With value added tax introduced in Saudi Arabia and the United Arab Emirates on 1 January 2018, further to the Gulf Cooperation Council (GCC) VAT Framework Agreement, and the first VAT returns filed on 28 February 2018, businesses are beginning to adapt to the realities of conducting operations in the GCC within the new VAT regime.
Both countries are off to a strong start. The GCC VAT regime is closely modelled on that adopted by the European Union and thus benefits from the experience garnered in the EU for over 40 years. However, although the legislative framework is more advanced than other jurisdictions that have introduced VAT for the first time, teething problems are inevitable in the first phase of implementation. Below are highlights of the key issues businesses operating in the UAE and Saudi Arabia are grappling with.
1. Application of transitional rules
Although VAT Implementing Regulations were published in the UAE and KSA in December 2017 to supplement the GCC and UAE VAT legislation, companies are finding it challenging to understand when and whether VAT applies to advance payments received in 2017 or to payments received in 2018 in respect of work partially or wholly completed before the start of the year. In addition, the seller has the added responsibility of ensuring that the VAT process and documentation, are such that the prices are clearly exclusive of VAT and that the seller does not accidentally bear the VAT chargeable.
2. Supply of goods to, from and within designated zones
Specific issues have arisen in relation to the supply of goods to, from and within designated zones. Article 52 of the UAE VAT Implementing Regulations specifies the VAT treatment of designated zones and a list of UAE designated zones was published in January 2018 (Cabinet Decision 59). There are designated zones in all seven emirates, including Jebel Ali Free Trade Zone, the Hamriyah Free Zone, the Khalifa Industrial Zone, and the free zones at the Abu Dhabi, Dubai and Sharjah Airports. Notably, the Dubai International Financial Centre and the Abu Dhabi Global Markets are not designated zones.
Businesses are still trying to understand the confines of out-of-scope treatment for supplies and the treatment of supplies of goods from onshore to a designated zone and from the designated zones to onshore. In addition, they have to determine whether intra-designated zone supplies are for resale and/or production and therefore outside the scope of VAT.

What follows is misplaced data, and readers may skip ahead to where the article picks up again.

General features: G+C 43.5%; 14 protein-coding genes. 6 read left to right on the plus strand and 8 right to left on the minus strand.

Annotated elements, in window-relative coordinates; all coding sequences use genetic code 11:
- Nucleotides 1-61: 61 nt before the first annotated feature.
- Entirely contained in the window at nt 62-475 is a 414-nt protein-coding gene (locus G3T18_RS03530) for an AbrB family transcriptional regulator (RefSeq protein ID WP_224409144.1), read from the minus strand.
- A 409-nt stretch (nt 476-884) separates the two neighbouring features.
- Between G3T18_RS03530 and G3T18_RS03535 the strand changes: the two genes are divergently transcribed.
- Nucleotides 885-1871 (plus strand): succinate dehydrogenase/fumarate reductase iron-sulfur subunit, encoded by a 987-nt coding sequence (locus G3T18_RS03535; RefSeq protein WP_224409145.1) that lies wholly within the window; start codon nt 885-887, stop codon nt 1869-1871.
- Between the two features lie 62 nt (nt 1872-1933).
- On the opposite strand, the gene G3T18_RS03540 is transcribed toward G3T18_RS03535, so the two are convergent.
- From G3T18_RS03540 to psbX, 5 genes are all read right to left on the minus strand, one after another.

3. Export of goods and services
The export of goods and the provision of services by a taxable person to non-residents are zero rated (Articles 30 and 31 of the UAE VAT Implementing Regulations). However, companies are struggling to clarify when export of services are zero rated and when exclusions apply (for example, services relating to real estate and moveable assets). Moreover, the rules require specific documentation to be provided and maintained in order to claim zero rating of the supply of goods (direct or indirect) to non-residents, and companies need to ensure that this is done.
4. International transportation
The international transportation of passengers and goods, and certain goods and services provided in respect of the transportation services are zero rated, but companies are still trying to clarify the specifics.
In addition, companies need to understand when domestic transportation can be linked to the international transportation, so as to be treated as an integral part of the international transportation.
5. Intra-GCC supplies
Companies are grappling with the interim treatment of intra-GCC supplies. According to the GCC Framework Agreement and the VAT regulations in the UAE and Saudi Arabia, intra-GCC supplies of goods and services are not treated as exports. Rather, there are specific rules for determining the place of supply for such transactions. However, until the introduction of the Electronic Services System for the GCC, the intra-GCC supply of goods is treated (in both the UAE and Saudi Arabia) as exports to outside the GCC. This temporary position has led to some uncertainties, particularly as a different treatment applies for customs purposes.
6. Sales of commercial property